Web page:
Nursing "sisters" are an alien breed to most US folks, but if you've read or watched a lot of British-set mysteries you'll have a bit of u...more
Tombom P
At several points the main character is discussing the case with his assistant and, despite the fact they've already talked about the evidence and what they think and he's the current viewpoint character and we follow both of them through everything important they do, their important deductions are covered up with sudden reported speech, like "he said what had happened, his assistant said yes that's obvious". Like are you *kidding* me how lazy can you get

The book is OK enough but the denouement...more
James has raised the stakes in the 4th Dalgliesh mystery, with murders more frequent and more brutal than in the previous books. As in the first three novels, the case hinges on information the reader simply cannot surmise from the clues in the book. In fact, there are probably enough clues here to figure this one out, at least in terms of motive, if not the identity of the murderer. But as I work my way through the Dalgleish mysteries, I'm finding that I don't make a huge effort to solve the ca...more
Katherine Clark
I am rereading P. D. James' Dalgliesh series and am a bit disappointed with it. Apparently, nostalgia had made the series appear much better than I remembered. Oh well. In the midst of reading my second Colin Dexter novel, I realized that I found it boring, so when I received Shroud of the Nightingale in the mail, I eagerly read it, only to discover that while I thought I had read all of the Dalgliesh series, I had actually missed this one. I give this book 3 stars because of the first half of t...more
#4 Adam Dalgliesh British mystery, in which the Scotland Yard detective and his team are off to a nursing school to investigate the untimely death of two nursing students--both dead by poison of different types a couple of weeks apart. One was administered during a demonstration of gastric feeding during an inspection by the General Nursing Council, when Nurse Pearce, playing the role of the patient has her stomach dissolved by a caustic substance added to the milk feed. The second death of Nurs...more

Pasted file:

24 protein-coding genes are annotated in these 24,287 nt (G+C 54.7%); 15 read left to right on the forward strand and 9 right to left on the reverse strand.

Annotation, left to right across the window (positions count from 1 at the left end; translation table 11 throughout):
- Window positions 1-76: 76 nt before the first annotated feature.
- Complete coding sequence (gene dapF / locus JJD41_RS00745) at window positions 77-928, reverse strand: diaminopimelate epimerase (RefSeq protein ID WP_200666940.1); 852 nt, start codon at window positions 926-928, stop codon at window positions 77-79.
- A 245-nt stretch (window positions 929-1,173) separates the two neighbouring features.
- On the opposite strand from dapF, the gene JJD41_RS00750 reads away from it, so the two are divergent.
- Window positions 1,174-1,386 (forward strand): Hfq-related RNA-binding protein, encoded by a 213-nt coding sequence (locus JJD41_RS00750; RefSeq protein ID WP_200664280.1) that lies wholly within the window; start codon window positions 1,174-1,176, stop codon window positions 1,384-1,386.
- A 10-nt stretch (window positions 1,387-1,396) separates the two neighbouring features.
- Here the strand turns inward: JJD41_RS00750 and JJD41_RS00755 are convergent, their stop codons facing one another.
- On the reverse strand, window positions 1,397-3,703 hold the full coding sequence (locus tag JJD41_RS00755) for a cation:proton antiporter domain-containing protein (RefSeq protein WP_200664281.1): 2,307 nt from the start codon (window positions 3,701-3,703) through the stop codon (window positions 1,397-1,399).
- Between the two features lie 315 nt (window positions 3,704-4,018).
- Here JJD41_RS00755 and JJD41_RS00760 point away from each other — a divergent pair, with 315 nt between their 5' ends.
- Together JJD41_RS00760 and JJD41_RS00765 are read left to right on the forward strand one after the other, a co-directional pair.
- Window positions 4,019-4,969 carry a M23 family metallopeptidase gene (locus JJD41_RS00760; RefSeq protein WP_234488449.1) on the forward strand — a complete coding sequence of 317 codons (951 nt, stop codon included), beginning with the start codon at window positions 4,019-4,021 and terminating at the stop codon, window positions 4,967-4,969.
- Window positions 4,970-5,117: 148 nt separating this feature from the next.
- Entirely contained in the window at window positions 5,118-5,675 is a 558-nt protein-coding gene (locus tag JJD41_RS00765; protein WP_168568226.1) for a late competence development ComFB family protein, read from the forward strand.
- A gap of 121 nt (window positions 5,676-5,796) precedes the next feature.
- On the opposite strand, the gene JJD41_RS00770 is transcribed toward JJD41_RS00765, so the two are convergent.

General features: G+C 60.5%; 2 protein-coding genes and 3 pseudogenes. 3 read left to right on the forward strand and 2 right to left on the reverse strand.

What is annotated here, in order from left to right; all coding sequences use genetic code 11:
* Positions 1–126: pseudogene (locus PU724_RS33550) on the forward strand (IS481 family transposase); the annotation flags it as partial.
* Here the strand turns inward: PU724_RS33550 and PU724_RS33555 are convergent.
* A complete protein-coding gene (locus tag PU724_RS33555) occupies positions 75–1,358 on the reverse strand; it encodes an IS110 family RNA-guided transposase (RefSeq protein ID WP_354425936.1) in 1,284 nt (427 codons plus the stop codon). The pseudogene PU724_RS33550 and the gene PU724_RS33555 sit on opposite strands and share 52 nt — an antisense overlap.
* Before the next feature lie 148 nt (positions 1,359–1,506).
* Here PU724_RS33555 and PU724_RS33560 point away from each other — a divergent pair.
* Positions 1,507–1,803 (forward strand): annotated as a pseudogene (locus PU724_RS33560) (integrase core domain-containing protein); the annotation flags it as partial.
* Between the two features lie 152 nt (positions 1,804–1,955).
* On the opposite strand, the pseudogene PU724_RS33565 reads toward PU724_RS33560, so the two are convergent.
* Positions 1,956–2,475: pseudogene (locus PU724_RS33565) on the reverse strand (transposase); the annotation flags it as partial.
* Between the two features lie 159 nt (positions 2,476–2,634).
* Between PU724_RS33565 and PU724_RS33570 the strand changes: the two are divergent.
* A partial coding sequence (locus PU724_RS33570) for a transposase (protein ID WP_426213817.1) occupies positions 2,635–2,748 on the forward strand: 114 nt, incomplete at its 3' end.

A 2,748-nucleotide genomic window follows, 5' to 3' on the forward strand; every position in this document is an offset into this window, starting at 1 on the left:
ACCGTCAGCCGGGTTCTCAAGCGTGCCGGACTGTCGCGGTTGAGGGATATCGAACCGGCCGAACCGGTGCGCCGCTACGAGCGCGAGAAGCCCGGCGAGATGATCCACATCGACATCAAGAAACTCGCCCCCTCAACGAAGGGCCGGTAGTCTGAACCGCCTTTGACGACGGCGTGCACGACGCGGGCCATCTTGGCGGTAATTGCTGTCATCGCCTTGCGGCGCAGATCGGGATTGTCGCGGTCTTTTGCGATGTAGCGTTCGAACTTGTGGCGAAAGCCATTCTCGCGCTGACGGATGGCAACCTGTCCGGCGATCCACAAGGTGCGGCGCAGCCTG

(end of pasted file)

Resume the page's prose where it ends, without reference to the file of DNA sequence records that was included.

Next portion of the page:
2 stars

You were such a little boring piece of a novel that I couldn't find the strength to finish you. #sorrynotsorry

I'll see you in hell, weird-looking, dough-faced and weary-eyed nurses who are completely unable to say a single interesting thing.

Thank you so much for making me lose my precious time with you.

Please do not reply.

Alex Watkins
Jul 29, 2009 Alex Watkins rated it 5 of 5 stars  ·  review of another edition
Recommends it for: People who don't work at mid-century hospitals
Shelves: mystery, 2009
This was really good, I had never read one of the many Adam Dalgliesh mysteries, only P.D. James' miscellaneous books Children of Men and An Unsuitable Job for a Woman (which does have Dalgliesh come in later). It was not my stereotype of a mystery novel, which I'm not really sure what I have in mind, but is something that I feel like I wouldn't like. The book is very cerebral, setting up timelines and alibis, so much so that it was a bit hard to keep track. I loved the end though, very exciting...more
Dec 06, 2009 Stven rated it 4 of 5 stars  ·  review of another edition
Recommends it for: mystery fans
Recommended to Stven by: BBC-TV
In the fourth Adam Dalgliesh novel, P.D. James adopts a mood bordering on the gothic. The atmosphere is laden with fear, there are dark forces at work in the winds and the trees, and the house is one of mystery with the occasional single illuminated window. It's effusive for a murder mystery with a police detective, but she pulls it off convincingly. This is another fine book in the series, and of course it's the one set a the nurses' training hospital.
It's been a while since I read a PD James book. I forgot how satisfying a mystery they are. Sex & secrets abound in an incestuous small nursing school. There was a lot of talk about there being no secrets or privacy in a small dormitory like setting. And certainly everyone has secrets, both small and larger that are revealed throughout the investigation. But it's the biggest secret, the one worth killing for, that doesn't come out until the end.
Not the best of James, not even the best of her Dalgliesh stories, but a solid mystery in the classic vein. The surprise is how James pulled off a very traditional plot line with remarkably few tricks in an environment and with a cast that is believably inhabiting 1970. For comparison, look at Agatha Christie from this same period. All of her characters continue to inhabit a 1930s world, or are decrepit oldsters confused by the kids and their crazy sex, drugs, and rock and roll. Elsewhere in the...more
An OK mystery, very reminiscent of the 1970s: the marriage bar, nurses in bizarre head-dresses, and people turning up an hour early for hospital appointments to drink free tea and chat (I'm not convinced that one ever actually happened...)
Saloni Sharma
Murders and intrigue, complex affairs, anti-semitism and homophobia, this one has it all. Vintage James.
Kathryn Roach